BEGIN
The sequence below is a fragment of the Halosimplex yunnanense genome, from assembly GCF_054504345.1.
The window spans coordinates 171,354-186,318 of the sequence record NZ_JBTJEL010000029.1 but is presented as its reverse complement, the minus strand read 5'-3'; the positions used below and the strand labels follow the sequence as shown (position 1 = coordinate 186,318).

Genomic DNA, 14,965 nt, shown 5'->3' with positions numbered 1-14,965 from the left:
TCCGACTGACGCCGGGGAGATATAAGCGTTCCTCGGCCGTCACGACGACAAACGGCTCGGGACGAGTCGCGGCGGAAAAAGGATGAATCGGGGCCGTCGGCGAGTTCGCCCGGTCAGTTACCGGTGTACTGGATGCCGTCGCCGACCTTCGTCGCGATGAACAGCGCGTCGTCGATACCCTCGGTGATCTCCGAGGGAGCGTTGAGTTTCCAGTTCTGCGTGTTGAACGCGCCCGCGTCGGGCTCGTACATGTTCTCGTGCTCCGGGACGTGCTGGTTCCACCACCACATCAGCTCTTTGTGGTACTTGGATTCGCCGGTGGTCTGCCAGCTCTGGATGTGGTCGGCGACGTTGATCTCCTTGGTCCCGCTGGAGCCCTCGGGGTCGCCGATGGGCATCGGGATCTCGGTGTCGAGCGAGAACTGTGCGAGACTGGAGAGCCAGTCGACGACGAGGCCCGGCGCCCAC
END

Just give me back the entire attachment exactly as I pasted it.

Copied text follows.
The sequence below is a fragment of the Halosimplex yunnanense genome, from assembly GCF_054504345.1.
The window spans coordinates 171,354-186,318 of the sequence record NZ_JBTJEL010000029.1 but is presented as its reverse complement, the minus strand read 5'-3'; the positions used below and the strand labels follow the sequence as shown (position 1 = coordinate 186,318).

Genomic DNA, 14,965 nt, shown 5'->3' with positions numbered 1-14,965 from the left:
TCCGACTGACGCCGGGGAGATATAAGCGTTCCTCGGCCGTCACGACGACAAACGGCTCGGGACGAGTCGCGGCGGAAAAAGGATGAATCGGGGCCGTCGGCGAGTTCGCCCGGTCAGTTACCGGTGTACTGGATGCCGTCGCCGACCTTCGTCGCGATGAACAGCGCGTCGTCGATACCCTCGGTGATCTCCGAGGGAGCGTTGAGTTTCCAGTTCTGCGTGTTGAACGCGCCCGCGTCGGGCTCGTACATGTTCTCGTGCTCCGGGACGTGCTGGTTCCACCACCACATCAGCTCTTTGTGGTACTTGGATTCGCCGGTGGTCTGCCAGCTCTGGATGTGGTCGGCGACGTTGATCTCCTTGGTCCCGCTGGAGCCCTCGGGGTCGCCGATGGGCATCGGGATCTCGGTGTCGAGCGAGAACTGTGCGAGACTGGAGAGCCAGTCGACGACGAGGCCCGGCGCCCAC